Really wonky file handing

Please, oh people of wisdom, enlighten this poor neophyte.

I’m opening a file and it opens just fine. But if the file name starts with n it does not (I think the machine is seeing it as \n. How would I get around it?
with open(‘C:\Coursea\TwitterSen\negative_words.txt’) as negitiveFile:

Exception has occurred: OSError
[Errno 22] Invalid argument: ‘C:\Coursea\TwitterSen\negative_words.txt’
File “C:\Coursea\TwitterSen\testopen.py”, line 1, in
with open(‘C:\Coursea\TwitterSen\negative_words.txt’) as positiveFile:

Indeed, \n is interpreted as a newline character, which isn’t something allowed in filenames. There’s three ways to solve this. First, double the backslashes (\\n), so the second is escaped by the first. Second, use /, which Windows accepts as a separator. Finally, you can prefix the string with r (like r"C:\Coursea\Twitter.."), which disables backslash escapes for that string.

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you have the right idea – in python string literals, the slash is an escape, so that “\n” is a new line.

To debug this, try making the filename first and then printing it:

In [15]: filename = "C:\Coursea\TwitterSen\negative_words.txt"

In [16]: print(filename)
C:\Coursea\TwitterSen
egative_words.txt

So Windows paths are a challenge.

The “right way” to deal with file paths is with a library – check out the pathlib module, for instance.

But the quick and dirty way is to use a “raw” string:

In [13]: filename = r"C:\Coursea\TwitterSen\negative_words.txt"

In [14]: print(filename)
C:\Coursea\TwitterSen\negative_words.txt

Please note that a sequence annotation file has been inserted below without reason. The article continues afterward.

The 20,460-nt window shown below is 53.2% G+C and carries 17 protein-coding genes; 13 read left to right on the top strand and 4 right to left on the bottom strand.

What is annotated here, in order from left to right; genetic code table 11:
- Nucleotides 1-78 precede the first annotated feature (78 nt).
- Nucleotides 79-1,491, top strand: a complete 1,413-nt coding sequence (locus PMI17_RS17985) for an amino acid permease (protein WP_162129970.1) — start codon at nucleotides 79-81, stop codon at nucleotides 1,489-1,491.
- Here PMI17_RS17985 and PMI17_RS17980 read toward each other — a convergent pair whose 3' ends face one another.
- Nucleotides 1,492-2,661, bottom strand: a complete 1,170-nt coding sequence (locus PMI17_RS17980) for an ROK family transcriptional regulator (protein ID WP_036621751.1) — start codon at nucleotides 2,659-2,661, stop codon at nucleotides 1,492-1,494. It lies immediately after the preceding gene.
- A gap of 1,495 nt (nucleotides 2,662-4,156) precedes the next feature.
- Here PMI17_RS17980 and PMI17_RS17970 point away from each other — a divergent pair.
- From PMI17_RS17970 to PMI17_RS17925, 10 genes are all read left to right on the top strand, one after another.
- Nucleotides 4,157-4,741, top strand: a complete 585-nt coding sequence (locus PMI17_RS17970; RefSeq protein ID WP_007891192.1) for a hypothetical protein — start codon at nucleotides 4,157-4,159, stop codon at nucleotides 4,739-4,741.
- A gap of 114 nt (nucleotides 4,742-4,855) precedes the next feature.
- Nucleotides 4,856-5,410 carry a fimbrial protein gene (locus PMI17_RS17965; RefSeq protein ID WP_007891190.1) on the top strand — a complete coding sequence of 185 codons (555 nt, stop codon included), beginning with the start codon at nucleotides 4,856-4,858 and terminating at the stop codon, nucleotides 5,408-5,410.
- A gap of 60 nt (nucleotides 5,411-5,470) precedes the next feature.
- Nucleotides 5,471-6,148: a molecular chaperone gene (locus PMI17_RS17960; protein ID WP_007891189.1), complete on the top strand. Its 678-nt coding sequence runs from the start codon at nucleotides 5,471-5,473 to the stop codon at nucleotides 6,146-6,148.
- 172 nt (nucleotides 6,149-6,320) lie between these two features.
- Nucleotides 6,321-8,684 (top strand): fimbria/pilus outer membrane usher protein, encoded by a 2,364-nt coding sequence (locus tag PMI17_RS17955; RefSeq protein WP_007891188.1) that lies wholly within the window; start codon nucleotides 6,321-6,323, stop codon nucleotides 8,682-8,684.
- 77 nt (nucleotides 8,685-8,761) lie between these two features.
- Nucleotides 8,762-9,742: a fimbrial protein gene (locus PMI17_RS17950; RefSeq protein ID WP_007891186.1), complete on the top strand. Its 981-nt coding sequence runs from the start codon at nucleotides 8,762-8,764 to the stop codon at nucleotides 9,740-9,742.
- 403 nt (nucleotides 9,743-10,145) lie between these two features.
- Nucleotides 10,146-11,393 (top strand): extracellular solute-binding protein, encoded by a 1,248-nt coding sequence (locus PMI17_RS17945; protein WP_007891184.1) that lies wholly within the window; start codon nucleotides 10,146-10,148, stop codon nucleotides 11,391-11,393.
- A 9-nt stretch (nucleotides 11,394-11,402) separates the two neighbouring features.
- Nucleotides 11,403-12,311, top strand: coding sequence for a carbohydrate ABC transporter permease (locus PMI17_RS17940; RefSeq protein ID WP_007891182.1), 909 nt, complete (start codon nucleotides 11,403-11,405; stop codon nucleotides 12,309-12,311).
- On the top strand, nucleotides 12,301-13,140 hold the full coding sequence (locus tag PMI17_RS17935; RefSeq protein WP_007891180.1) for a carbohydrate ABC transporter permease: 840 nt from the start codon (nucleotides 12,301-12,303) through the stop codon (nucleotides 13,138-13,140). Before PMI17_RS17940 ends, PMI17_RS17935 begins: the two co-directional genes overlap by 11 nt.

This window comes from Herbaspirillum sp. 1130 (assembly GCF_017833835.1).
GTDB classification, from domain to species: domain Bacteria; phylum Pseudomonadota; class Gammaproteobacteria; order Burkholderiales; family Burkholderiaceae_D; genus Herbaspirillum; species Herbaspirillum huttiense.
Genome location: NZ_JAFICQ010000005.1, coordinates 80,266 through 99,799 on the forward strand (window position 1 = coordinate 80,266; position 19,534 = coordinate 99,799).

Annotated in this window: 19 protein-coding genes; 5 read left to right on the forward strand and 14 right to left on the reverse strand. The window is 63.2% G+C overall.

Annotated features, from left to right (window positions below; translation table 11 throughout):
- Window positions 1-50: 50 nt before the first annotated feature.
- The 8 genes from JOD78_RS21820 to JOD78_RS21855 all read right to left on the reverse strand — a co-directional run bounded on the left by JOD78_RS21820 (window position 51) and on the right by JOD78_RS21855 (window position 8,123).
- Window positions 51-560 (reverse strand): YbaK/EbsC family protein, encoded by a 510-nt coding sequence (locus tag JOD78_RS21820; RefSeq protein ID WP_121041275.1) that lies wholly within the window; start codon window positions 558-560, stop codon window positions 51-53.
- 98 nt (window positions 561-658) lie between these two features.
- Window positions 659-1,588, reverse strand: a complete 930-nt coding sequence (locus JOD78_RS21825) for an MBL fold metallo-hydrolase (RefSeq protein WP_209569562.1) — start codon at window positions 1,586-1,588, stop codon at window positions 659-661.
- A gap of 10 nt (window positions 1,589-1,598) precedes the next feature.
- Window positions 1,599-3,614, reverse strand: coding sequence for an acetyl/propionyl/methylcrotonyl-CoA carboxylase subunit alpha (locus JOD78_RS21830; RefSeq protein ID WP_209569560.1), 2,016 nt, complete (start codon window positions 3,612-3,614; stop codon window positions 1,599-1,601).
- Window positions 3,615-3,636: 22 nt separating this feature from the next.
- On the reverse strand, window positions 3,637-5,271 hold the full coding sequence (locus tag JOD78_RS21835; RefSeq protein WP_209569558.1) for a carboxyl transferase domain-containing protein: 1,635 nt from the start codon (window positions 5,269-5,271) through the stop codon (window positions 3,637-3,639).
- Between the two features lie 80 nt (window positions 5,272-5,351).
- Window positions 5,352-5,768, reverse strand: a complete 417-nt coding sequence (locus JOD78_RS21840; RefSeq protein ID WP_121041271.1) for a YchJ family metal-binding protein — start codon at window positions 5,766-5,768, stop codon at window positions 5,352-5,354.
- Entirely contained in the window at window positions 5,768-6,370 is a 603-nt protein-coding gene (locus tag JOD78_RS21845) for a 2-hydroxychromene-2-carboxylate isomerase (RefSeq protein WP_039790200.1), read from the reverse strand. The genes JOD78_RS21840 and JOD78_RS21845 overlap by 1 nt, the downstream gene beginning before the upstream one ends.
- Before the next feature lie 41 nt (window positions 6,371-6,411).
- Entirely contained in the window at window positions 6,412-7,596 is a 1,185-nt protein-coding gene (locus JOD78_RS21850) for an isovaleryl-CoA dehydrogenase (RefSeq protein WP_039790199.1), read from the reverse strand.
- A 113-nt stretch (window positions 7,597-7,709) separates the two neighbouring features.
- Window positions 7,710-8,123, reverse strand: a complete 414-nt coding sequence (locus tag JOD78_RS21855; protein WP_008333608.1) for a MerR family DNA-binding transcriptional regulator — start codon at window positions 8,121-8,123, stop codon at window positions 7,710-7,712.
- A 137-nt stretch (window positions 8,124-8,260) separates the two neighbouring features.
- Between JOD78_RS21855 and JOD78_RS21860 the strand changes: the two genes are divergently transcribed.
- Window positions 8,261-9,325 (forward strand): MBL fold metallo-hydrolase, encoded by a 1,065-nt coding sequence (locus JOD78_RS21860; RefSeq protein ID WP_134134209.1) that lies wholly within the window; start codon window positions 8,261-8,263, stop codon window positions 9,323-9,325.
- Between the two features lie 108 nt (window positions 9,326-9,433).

The ‘r’ in front of the quotes means “raw string”, which means don’t interpret the slashes as escapes, just keep them as they are.

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Easiest fix: Don’t use backslashes in paths. Windows is quite happy using forward slashes like the rest of the world does:

with open(‘C:/Coursea/TwitterSen/negative_words.txt’) as positiveFile:

And you don’t have conflicts with escape sequences that way.

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I wouldn’t call it “happy”. Forward slash is only ever supported in the Windows API by creating a normalized copy of a path. The native NT API has no support at all for using forward slash as a path separator. Also, even in the Windows file namespace, forward slash is not supported in “\\?\” extended paths and not supported by various file API functions, such as the entire path API. Also, third-party applications and libraries may not support forward slash in paths (e.g. on the command line), possibly because they rely on the path API. It’s easy to just normalize paths. pathlib.Path always does this. Otherwise use os.path.normpath().

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Yep, a more cross-platform way would be to use the path libraries:

os.path.join("C:", "Coursea", "Twittersen", "negative_words.txt")
pathlib.Path("C:", "Coursea", "Twittersen", "negative_words.txt")
pathlib.Path("C:") / "Coursea" / "Twittersen" / "negative_words.txt"

They will use whatever directory separator is appropriate, correctly handle joining paths together, etc.

2 Likes

thank you for the

r

trick :slight_smile: